Symposium to focus on issues of food, farming, faith

By Claire Asbury Lennox | Emory Report | Feb. 18, 2016

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Rabbi Dr. Jonathan K. Crane, Raymond F. Schinazi Scholar in Bioethics and Jewish Thought at Emory University’s Center for Ethics, will present the keynote address, “Can One Eat Enough?”

Religious and scientific perspectives on food and farming will take center stage at the second annual symposium hosted by The Leadership and Multifaith Program (LAMP), a collaborative endeavor between Candler School of Theology and the Ivan Allen College of Liberal Arts at Georgia Institute of Technology.

“Food, Farming and Faith” will be held on Tuesday, March 1, from 10:30 a.m. to 5:30 p.m. at the Historic Academy of Medicine at Georgia Tech. The event is free and open to the public, but registration is required. A vegetarian lunch will be provided for those who register by February 20. Register here.

Rabbi Dr. Jonathan K. Crane, Raymond F. Schinazi Scholar in Bioethics and Jewish Thought at Emory University’s Center for Ethics, will present the keynote address, “Can One Eat Enough?”

The address will consider how, "in this age of maladaptive eating, deprivation, malnutrition and excess are common experiences. In profound ways, we are eating ourselves to death."

Most discussions of eating are focused on external sources, Crane says: structural issues; industries; manufactured foodstuffs; encouragements to consider factors such as labor, environmental or animal welfare issues when purchasing food; or diets backed by celebrities and scientific claims.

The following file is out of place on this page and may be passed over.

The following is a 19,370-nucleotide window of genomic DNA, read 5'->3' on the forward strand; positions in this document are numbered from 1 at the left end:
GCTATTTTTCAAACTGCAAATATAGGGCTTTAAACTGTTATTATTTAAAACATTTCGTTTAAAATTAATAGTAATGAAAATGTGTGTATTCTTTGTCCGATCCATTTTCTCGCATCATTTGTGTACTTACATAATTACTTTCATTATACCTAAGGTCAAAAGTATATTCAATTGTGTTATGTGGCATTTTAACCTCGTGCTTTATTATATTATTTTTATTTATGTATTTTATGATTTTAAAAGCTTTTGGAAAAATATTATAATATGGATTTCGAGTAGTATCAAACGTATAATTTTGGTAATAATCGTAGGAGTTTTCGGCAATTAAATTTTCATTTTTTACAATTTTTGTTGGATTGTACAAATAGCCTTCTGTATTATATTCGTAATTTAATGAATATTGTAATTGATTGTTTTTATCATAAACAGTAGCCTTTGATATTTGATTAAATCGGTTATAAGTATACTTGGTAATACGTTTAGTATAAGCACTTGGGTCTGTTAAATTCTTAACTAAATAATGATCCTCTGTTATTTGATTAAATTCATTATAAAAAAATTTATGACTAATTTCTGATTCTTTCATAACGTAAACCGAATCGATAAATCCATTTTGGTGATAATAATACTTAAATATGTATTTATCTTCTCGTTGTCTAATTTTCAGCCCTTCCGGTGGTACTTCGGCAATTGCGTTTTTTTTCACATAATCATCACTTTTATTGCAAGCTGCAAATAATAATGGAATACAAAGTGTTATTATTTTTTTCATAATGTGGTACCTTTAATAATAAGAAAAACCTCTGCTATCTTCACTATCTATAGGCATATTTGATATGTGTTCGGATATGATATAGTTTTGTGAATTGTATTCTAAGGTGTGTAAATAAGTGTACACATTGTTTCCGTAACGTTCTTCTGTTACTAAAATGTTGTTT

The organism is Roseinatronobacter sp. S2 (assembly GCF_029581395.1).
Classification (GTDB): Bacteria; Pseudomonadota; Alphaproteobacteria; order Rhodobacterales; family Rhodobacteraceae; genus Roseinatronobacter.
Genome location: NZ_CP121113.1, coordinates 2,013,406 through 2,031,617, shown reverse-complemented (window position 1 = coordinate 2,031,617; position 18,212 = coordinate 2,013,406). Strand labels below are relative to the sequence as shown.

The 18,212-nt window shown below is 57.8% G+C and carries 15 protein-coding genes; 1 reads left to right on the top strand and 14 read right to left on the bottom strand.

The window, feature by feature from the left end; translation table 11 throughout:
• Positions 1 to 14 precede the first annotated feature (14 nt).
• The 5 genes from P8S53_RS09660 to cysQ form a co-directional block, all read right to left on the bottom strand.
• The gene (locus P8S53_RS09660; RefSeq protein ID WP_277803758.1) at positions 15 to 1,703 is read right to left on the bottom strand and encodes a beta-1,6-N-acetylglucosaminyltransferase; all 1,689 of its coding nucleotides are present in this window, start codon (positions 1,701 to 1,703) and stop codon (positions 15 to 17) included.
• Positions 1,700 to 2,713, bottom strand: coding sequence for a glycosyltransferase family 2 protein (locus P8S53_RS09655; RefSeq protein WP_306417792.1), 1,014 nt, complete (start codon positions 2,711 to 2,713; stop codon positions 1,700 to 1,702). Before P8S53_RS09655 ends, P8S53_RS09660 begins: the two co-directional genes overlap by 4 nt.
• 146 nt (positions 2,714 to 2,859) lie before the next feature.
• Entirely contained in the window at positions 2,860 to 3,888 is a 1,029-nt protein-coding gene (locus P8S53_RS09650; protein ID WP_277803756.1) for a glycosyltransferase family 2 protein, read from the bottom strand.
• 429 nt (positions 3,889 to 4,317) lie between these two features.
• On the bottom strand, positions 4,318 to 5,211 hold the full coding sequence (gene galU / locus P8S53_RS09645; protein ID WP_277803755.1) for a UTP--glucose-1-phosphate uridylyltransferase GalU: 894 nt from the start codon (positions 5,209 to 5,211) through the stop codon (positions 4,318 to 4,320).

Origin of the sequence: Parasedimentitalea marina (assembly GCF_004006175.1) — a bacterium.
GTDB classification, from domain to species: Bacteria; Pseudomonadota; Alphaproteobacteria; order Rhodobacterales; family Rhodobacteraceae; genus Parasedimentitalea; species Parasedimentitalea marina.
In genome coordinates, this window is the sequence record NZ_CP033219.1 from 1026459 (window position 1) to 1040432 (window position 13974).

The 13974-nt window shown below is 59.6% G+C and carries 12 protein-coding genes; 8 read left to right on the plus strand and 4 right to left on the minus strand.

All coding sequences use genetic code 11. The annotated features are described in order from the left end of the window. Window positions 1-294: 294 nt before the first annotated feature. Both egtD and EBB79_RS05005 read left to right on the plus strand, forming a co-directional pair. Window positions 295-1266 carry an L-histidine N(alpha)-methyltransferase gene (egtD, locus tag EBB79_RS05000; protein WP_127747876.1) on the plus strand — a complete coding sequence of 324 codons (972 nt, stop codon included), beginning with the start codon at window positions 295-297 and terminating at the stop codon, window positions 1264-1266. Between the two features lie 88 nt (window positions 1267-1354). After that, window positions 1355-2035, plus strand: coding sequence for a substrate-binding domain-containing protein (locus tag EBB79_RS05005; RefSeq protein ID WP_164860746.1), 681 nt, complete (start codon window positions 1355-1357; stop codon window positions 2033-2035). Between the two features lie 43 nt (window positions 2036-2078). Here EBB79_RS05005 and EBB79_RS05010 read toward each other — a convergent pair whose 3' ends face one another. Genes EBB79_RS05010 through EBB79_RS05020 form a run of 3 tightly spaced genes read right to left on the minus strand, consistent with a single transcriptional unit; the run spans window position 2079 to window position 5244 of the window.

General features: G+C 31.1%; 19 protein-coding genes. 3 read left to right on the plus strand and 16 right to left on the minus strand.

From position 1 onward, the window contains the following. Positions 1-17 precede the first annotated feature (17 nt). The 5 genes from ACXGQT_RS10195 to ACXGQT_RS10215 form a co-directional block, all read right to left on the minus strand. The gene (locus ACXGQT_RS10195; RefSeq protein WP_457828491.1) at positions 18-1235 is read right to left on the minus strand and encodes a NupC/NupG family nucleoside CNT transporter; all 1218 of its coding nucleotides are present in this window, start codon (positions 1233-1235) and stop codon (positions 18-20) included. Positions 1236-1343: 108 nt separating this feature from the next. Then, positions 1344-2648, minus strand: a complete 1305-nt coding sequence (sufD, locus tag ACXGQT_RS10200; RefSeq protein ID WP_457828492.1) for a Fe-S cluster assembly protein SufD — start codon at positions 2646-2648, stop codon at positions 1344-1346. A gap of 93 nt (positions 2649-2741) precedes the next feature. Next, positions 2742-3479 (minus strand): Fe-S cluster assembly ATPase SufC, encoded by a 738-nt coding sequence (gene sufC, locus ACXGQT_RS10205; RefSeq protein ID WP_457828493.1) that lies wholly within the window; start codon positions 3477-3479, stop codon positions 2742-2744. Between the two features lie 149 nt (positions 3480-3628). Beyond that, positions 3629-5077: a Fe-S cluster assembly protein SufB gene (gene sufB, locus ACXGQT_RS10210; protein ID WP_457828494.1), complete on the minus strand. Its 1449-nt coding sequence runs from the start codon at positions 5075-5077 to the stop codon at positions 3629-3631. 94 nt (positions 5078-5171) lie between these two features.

"While helpful, a different approach that reclaims persons as eaters and attends to internal cues may be more beneficial," Crane notes in a description of his upcoming address. "Resources for this counter-cultural perspective are as old and as sophisticated as our religions and philosophies, and as intimate as our bodies.

"Appreciating ourselves as eaters of the world may very well be a powerful start to learning how to eat and eat (just) enough."

Eleven guest panelists from a variety of disciplines will address the unifying concerns regarding food justice and sustainability, as well as the distinct practices of food preparation and eating that have sustained historical and contemporary religious communities.

Speakers include Candler faculty members Jennifer R. Ayres, assistant professor of religious education, and Jacob L. Wright, associate professor of Hebrew Bible, who will participate in a panel discussion on interdisciplinary perspectives on food and farming. A panel on local food and farming initiatives will also be offered. View a list of panelists and the full symposium schedule.

Deanna Ferree Womack, LAMP director and assistant professor in the practice of history of religions and multifaith relations at Candler, says that the purpose of the event is to offer a forum for students, scholars, and members of the Atlanta community to consider the current practices and ethical challenges of food production and consumption.

“Through attention to the health of the body, soul, and natural environment, this symposium aims to work across religious and academic boundaries to promote strong communities, a vibrant nation, and a peaceful and prosperous world," Womack says.

The Historic Academy of Medicine is located on the campus of Georgia Tech, at 875 West Peachtree St. NW, Atlanta, GA 30309.